|John Franks Vallentin
14 May 1882|
Lambeth, London, England
|Died||7 November 1914
|Years of service||1899 - 1914|
John Franks Vallentin VC (14 May 1882 – 7 November 1914) was an English recipient of the Victoria Cross, the highest and most prestigious award for gallantry in the face of the enemy that can be awarded to British and Commonwealth forces.
Vallentin was the nephew of Brevet-Major John Maximilian Vallentin (1865–1901) and of the noted naturalist Rupert Vallentin (1859–1934). His grandfather Sir James Vallentin (1814–1870) was Knight Sheriff of London, and his cousin Archibald Thomas Pechey, the lyricist and author, adapted the family name for his nom de plume 'Valentine'.
Vallentin was 32 years old, and a captain in the 1st Battalion, The South Staffordshire Regiment, British Army during the First World War when the following deed took place at the first Battle of Ypres for which he was awarded the VC.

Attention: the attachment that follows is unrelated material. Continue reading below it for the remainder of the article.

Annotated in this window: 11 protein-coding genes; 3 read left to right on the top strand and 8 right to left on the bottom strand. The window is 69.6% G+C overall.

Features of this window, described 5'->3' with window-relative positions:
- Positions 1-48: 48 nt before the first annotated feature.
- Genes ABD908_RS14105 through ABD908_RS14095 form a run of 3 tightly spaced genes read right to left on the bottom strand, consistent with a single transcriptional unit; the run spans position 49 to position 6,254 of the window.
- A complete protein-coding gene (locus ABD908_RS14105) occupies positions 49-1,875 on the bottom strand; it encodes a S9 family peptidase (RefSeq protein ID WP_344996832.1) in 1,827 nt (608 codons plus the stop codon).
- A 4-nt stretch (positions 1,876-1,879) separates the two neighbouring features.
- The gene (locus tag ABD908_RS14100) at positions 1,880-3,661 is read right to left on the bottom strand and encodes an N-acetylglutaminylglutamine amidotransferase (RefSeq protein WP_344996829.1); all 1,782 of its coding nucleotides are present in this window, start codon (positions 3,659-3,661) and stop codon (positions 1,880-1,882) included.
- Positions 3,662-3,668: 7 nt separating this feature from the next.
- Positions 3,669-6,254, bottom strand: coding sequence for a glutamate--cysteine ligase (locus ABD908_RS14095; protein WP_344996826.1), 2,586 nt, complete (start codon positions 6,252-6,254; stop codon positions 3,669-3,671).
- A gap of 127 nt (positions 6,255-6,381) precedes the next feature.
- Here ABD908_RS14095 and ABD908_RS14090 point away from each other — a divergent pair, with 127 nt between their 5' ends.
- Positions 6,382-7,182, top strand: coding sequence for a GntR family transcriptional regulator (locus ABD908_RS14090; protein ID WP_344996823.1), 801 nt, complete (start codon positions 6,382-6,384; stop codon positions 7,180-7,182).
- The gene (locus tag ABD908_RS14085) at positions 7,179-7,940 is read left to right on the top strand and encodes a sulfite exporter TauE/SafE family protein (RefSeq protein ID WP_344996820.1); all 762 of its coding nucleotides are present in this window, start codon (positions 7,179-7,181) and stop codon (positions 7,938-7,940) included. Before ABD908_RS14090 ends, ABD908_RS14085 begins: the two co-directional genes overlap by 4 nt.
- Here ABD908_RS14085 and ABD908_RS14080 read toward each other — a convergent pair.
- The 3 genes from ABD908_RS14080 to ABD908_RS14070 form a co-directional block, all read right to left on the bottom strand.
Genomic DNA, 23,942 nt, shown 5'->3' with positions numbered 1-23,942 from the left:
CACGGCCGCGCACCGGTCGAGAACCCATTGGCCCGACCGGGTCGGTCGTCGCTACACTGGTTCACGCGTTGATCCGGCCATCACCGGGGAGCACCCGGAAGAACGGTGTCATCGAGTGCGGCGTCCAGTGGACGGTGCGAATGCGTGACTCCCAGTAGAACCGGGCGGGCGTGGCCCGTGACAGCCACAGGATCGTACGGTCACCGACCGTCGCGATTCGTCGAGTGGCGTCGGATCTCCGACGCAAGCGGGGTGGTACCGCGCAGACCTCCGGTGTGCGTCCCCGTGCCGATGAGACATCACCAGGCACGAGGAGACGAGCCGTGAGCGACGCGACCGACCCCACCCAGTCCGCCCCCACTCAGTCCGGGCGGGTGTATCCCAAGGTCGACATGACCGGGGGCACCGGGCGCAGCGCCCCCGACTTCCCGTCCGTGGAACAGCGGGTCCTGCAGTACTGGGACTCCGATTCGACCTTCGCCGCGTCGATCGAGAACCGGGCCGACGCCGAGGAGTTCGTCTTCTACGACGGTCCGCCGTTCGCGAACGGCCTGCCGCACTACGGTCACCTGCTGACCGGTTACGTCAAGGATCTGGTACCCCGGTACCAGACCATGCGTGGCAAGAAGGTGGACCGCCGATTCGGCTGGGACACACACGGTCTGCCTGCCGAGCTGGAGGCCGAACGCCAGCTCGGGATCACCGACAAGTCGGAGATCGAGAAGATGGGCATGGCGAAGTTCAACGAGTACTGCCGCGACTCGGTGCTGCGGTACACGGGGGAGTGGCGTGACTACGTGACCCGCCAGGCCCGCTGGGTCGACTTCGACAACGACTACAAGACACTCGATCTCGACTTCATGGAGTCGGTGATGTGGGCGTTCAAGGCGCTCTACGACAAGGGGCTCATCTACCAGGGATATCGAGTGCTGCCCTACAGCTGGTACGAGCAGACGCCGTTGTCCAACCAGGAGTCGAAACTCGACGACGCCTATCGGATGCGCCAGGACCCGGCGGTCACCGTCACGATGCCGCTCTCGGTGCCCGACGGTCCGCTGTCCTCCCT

On 7 November 1914 at Zillebeke, Belgium, when leading an attack against the Germans under very heavy fire, Captain Vallentin was struck down and on rising to continue the attack, was immediately killed. The capture of the enemy's trenches which immediately followed was in a great measure due to the confidence which the men had in their captain, arising from his many previous acts of great bravery and ability.
- Monuments to Courage (David Harvey, 1999)
- The Register of the Victoria Cross (This England, 1997)
- VCs of the First World War - 1914 (Gerald Gliddon, 1994)
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